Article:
The Norris House is a two story Queen-Anne style home located just north of the historic Red River County Courthouse at 506 North Walnut Street. The house was completed in 1889. H.I. Norris was the original owner of the house and members of his family resided in the home for over 60 years.
Mr. Norris owned and operated the Trans-Continental Saloon on the square in downtown Clarksville for several years. At that time, Red River County was a thriving, cotton-producing area and the saloon flourished. In ____, when a wet-dry vote was taken and county residents voted to become a “dry” county, Mr. Norris left Clarksville and moved East into Bowie County. He gave the house to his spinster daughter, Louise Norris.
Louie, as she was known to the local residents, was a woman far ahead of her time. She kept a horse in the stable behind the house and she rode daily. She usually wore riding breeches or pants and had a fondness for small cigars. Few were the times that a German shepherd dog was not by her side. Louie has a reputation for being an accomplished pianist and she was not skimpy with expletives. Louie turned the house into a rooming house as a means of support. Many changes were made to the house in the early years of this century in order to accommodate the many guests that found rest here.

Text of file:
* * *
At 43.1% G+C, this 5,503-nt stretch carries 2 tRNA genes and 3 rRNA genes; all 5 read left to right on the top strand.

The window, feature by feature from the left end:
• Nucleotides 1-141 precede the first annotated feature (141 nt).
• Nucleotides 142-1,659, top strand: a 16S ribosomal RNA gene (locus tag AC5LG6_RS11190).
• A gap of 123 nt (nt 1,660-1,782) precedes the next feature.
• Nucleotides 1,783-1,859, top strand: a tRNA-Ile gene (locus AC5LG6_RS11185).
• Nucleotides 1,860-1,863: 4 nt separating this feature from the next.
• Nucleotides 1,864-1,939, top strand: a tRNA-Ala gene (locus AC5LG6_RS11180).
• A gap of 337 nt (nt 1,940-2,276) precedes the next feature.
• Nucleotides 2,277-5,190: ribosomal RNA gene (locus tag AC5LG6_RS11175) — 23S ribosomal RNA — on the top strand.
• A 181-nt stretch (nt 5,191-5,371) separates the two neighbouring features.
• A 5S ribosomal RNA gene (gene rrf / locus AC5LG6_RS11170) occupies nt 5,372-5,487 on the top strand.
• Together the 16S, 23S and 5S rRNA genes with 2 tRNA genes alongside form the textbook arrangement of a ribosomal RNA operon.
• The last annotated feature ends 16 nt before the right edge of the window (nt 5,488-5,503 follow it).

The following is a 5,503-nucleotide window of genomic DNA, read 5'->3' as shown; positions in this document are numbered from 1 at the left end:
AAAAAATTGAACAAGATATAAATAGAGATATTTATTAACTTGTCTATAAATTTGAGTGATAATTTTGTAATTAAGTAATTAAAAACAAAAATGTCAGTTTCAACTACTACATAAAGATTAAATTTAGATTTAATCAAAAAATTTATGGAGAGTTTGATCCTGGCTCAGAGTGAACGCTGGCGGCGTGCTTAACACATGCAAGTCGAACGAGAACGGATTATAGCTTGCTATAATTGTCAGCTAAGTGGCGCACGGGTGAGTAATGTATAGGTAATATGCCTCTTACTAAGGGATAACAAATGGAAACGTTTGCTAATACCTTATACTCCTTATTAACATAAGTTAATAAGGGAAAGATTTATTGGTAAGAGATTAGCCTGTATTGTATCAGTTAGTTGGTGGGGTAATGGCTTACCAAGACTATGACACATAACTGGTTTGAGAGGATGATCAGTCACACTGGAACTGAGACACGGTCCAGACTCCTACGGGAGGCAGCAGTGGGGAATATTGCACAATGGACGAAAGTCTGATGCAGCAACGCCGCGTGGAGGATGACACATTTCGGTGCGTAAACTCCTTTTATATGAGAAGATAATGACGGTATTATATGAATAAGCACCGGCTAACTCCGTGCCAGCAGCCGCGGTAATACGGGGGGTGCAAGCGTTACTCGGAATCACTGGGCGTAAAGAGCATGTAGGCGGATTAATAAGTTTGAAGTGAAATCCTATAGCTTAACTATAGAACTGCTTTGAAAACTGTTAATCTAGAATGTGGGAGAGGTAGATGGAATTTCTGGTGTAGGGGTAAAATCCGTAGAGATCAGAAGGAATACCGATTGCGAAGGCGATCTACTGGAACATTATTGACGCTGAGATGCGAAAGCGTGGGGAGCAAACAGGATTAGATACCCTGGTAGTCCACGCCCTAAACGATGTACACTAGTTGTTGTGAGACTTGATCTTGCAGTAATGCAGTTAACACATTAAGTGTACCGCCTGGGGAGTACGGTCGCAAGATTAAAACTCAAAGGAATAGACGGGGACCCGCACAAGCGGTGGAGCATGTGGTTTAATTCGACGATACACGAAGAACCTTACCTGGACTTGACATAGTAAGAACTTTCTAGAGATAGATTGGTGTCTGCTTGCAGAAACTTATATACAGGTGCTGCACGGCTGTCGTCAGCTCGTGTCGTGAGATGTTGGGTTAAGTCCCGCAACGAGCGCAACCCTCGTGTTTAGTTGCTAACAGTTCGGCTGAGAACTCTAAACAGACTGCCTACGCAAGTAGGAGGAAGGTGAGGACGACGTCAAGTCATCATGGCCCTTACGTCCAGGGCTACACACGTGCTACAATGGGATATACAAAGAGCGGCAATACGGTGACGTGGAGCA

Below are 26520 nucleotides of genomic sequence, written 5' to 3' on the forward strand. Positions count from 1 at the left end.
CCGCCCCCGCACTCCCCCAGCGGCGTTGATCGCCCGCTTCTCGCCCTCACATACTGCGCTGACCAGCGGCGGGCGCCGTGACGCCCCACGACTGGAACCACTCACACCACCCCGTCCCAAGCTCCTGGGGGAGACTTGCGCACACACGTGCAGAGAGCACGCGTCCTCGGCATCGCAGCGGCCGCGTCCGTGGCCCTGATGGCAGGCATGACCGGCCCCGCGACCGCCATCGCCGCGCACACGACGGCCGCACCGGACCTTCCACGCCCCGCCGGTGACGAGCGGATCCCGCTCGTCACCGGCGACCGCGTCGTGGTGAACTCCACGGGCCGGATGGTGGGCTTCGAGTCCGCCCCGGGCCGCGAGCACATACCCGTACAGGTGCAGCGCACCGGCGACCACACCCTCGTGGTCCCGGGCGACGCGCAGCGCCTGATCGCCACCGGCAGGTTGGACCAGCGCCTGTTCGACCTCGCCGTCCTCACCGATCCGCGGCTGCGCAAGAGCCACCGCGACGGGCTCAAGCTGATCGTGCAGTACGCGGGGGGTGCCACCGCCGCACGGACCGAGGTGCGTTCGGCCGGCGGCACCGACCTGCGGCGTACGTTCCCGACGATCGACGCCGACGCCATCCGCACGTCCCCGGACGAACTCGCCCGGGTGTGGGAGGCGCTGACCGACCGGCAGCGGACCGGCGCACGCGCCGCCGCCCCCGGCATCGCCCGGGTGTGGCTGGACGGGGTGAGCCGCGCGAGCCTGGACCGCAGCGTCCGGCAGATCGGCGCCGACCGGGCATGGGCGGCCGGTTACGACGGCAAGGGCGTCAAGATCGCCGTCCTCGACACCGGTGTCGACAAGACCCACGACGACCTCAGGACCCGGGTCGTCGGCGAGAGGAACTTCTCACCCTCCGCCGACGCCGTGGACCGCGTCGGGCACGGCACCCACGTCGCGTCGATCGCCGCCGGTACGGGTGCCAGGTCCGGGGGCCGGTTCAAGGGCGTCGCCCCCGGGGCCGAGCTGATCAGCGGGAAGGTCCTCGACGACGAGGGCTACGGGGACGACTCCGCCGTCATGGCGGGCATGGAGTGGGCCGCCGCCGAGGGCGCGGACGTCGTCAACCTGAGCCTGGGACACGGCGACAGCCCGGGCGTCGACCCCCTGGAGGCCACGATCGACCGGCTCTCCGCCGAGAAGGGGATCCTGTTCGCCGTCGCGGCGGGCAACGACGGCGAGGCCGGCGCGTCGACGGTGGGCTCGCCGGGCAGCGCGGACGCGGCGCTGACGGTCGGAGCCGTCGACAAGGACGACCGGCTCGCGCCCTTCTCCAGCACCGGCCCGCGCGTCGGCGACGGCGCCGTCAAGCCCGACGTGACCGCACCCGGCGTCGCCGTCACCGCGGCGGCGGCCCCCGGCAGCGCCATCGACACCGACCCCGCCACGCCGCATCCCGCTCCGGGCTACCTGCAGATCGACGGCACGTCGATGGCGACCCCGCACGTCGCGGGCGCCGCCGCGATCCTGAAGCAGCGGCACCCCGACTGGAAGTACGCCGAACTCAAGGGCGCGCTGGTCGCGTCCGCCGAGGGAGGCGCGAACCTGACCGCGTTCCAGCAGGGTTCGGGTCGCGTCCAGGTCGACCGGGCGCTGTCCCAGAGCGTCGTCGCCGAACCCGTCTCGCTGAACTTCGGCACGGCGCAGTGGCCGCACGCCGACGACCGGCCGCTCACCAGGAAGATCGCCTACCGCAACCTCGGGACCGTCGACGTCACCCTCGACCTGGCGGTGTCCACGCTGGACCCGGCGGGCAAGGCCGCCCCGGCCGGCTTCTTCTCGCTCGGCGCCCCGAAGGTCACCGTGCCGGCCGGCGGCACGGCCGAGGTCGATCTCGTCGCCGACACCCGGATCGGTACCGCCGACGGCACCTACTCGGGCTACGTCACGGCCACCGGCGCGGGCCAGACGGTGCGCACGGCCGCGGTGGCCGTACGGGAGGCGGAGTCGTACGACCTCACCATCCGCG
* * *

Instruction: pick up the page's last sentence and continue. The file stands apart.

Because the house is located just two blocks South of the old depot, many traveling salesmen were among her guests. By the 1930s, the Norris House became a popular residence for many newly-wed couples and many of these are still living in Clarksville. Photographs of some of them are in the gallery off the dining room.
Your hosts, Cheryl and Perry O’Brian, Jr. enjoy sharing the historical background of their town and will accommodate you in any way possible.
We would love to have you stay with us, but if you cannot, please stop and see us and the Inn when visiting downtown Clarksville.